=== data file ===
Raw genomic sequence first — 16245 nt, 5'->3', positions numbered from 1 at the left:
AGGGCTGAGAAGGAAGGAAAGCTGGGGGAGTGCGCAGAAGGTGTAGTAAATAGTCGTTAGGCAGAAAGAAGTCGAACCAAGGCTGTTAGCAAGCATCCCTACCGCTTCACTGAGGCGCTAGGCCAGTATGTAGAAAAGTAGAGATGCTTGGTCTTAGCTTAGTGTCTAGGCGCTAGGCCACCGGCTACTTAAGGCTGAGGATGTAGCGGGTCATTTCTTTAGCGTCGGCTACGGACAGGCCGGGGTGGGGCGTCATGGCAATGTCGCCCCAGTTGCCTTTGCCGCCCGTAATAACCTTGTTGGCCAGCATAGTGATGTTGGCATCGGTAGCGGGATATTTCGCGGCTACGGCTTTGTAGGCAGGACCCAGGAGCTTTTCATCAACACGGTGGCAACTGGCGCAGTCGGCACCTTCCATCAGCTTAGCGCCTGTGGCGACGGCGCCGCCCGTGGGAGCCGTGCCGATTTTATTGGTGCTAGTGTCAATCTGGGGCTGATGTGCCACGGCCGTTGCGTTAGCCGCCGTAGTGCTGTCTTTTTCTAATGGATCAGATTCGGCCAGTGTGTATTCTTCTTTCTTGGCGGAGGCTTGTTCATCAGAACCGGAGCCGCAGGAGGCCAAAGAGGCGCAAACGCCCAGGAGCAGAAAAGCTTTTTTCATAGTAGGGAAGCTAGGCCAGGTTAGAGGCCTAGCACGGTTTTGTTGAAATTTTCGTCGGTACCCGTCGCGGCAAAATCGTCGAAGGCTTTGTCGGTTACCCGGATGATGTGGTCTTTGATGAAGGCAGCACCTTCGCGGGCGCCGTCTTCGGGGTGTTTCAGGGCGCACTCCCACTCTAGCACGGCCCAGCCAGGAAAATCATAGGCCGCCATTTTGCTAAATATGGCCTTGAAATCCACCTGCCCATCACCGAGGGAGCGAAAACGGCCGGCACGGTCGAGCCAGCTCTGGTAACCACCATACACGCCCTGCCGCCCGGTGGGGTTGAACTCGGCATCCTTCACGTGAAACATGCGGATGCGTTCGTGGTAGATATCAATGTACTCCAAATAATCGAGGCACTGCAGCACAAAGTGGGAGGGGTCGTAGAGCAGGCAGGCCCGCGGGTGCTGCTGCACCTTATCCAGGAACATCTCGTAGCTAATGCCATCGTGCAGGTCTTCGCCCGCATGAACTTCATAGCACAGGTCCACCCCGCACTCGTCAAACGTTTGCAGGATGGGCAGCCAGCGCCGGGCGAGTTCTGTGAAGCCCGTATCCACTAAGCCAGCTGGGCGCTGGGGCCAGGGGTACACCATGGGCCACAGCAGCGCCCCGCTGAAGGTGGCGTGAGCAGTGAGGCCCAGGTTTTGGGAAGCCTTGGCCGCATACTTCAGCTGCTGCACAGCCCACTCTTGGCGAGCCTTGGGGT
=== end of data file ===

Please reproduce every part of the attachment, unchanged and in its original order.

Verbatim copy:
Raw genomic sequence first — 16245 nt, 5'->3', positions numbered from 1 at the left:
AGGGCTGAGAAGGAAGGAAAGCTGGGGGAGTGCGCAGAAGGTGTAGTAAATAGTCGTTAGGCAGAAAGAAGTCGAACCAAGGCTGTTAGCAAGCATCCCTACCGCTTCACTGAGGCGCTAGGCCAGTATGTAGAAAAGTAGAGATGCTTGGTCTTAGCTTAGTGTCTAGGCGCTAGGCCACCGGCTACTTAAGGCTGAGGATGTAGCGGGTCATTTCTTTAGCGTCGGCTACGGACAGGCCGGGGTGGGGCGTCATGGCAATGTCGCCCCAGTTGCCTTTGCCGCCCGTAATAACCTTGTTGGCCAGCATAGTGATGTTGGCATCGGTAGCGGGATATTTCGCGGCTACGGCTTTGTAGGCAGGACCCAGGAGCTTTTCATCAACACGGTGGCAACTGGCGCAGTCGGCACCTTCCATCAGCTTAGCGCCTGTGGCGACGGCGCCGCCCGTGGGAGCCGTGCCGATTTTATTGGTGCTAGTGTCAATCTGGGGCTGATGTGCCACGGCCGTTGCGTTAGCCGCCGTAGTGCTGTCTTTTTCTAATGGATCAGATTCGGCCAGTGTGTATTCTTCTTTCTTGGCGGAGGCTTGTTCATCAGAACCGGAGCCGCAGGAGGCCAAAGAGGCGCAAACGCCCAGGAGCAGAAAAGCTTTTTTCATAGTAGGGAAGCTAGGCCAGGTTAGAGGCCTAGCACGGTTTTGTTGAAATTTTCGTCGGTACCCGTCGCGGCAAAATCGTCGAAGGCTTTGTCGGTTACCCGGATGATGTGGTCTTTGATGAAGGCAGCACCTTCGCGGGCGCCGTCTTCGGGGTGTTTCAGGGCGCACTCCCACTCTAGCACGGCCCAGCCAGGAAAATCATAGGCCGCCATTTTGCTAAATATGGCCTTGAAATCCACCTGCCCATCACCGAGGGAGCGAAAACGGCCGGCACGGTCGAGCCAGCTCTGGTAACCACCATACACGCCCTGCCGCCCGGTGGGGTTGAACTCGGCATCCTTCACGTGAAACATGCGGATGCGTTCGTGGTAGATATCAATGTACTCCAAATAATCGAGGCACTGCAGCACAAAGTGGGAGGGGTCGTAGAGCAGGCAGGCCCGCGGGTGCTGCTGCACCTTATCCAGGAACATCTCGTAGCTAATGCCATCGTGCAGGTCTTCGCCCGCATGAACTTCATAGCACAGGTCCACCCCGCACTCGTCAAACGTTTGCAGGATGGGCAGCCAGCGCCGGGCGAGTTCTGTGAAGCCCGTATCCACTAAGCCAGCTGGGCGCTGGGGCCAGGGGTACACCATGGGCCACAGCAGCGCCCCGCTGAAGGTGGCGTGAGCAGTGAGGCCCAGGTTTTGGGAAGCCTTGGCCGCATACTTCAGCTGCTGCACAGCCCACTCTTGGCGAGCCTTGGGGT